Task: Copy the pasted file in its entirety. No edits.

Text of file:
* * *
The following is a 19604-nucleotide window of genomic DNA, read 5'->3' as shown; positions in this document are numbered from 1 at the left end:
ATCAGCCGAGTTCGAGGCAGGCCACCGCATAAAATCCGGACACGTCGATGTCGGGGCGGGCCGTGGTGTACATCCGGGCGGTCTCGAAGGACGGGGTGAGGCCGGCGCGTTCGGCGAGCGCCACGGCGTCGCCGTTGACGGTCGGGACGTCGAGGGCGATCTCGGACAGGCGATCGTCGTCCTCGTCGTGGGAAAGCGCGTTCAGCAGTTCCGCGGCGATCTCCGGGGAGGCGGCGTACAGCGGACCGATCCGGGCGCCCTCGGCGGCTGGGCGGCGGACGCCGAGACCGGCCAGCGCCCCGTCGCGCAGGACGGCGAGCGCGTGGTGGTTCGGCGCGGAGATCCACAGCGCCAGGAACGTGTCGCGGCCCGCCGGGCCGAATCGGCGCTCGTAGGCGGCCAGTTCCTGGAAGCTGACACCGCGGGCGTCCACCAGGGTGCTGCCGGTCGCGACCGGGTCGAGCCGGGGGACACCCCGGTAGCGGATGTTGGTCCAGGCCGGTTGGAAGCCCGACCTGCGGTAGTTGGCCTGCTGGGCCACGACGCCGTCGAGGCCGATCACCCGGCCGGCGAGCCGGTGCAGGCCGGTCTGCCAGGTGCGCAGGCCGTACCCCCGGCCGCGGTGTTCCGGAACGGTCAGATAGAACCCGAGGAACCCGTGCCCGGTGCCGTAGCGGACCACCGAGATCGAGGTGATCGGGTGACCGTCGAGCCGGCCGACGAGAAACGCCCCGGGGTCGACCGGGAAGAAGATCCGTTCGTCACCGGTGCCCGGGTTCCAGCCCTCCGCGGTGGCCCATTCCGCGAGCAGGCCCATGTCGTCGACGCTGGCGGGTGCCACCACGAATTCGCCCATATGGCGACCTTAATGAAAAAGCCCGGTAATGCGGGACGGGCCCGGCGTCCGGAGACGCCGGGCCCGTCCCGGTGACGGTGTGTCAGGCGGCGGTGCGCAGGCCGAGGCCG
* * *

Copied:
The following is a 19604-nucleotide window of genomic DNA, read 5'->3' as shown; positions in this document are numbered from 1 at the left end:
ATCAGCCGAGTTCGAGGCAGGCCACCGCATAAAATCCGGACACGTCGATGTCGGGGCGGGCCGTGGTGTACATCCGGGCGGTCTCGAAGGACGGGGTGAGGCCGGCGCGTTCGGCGAGCGCCACGGCGTCGCCGTTGACGGTCGGGACGTCGAGGGCGATCTCGGACAGGCGATCGTCGTCCTCGTCGTGGGAAAGCGCGTTCAGCAGTTCCGCGGCGATCTCCGGGGAGGCGGCGTACAGCGGACCGATCCGGGCGCCCTCGGCGGCTGGGCGGCGGACGCCGAGACCGGCCAGCGCCCCGTCGCGCAGGACGGCGAGCGCGTGGTGGTTCGGCGCGGAGATCCACAGCGCCAGGAACGTGTCGCGGCCCGCCGGGCCGAATCGGCGCTCGTAGGCGGCCAGTTCCTGGAAGCTGACACCGCGGGCGTCCACCAGGGTGCTGCCGGTCGCGACCGGGTCGAGCCGGGGGACACCCCGGTAGCGGATGTTGGTCCAGGCCGGTTGGAAGCCCGACCTGCGGTAGTTGGCCTGCTGGGCCACGACGCCGTCGAGGCCGATCACCCGGCCGGCGAGCCGGTGCAGGCCGGTCTGCCAGGTGCGCAGGCCGTACCCCCGGCCGCGGTGTTCCGGAACGGTCAGATAGAACCCGAGGAACCCGTGCCCGGTGCCGTAGCGGACCACCGAGATCGAGGTGATCGGGTGACCGTCGAGCCGGCCGACGAGAAACGCCCCGGGGTCGACCGGGAAGAAGATCCGTTCGTCACCGGTGCCCGGGTTCCAGCCCTCCGCGGTGGCCCATTCCGCGAGCAGGCCCATGTCGTCGACGCTGGCGGGTGCCACCACGAATTCGCCCATATGGCGACCTTAATGAAAAAGCCCGGTAATGCGGGACGGGCCCGGCGTCCGGAGACGCCGGGCCCGTCCCGGTGACGGTGTGTCAGGCGGCGGTGCGCAGGCCGAGGCCG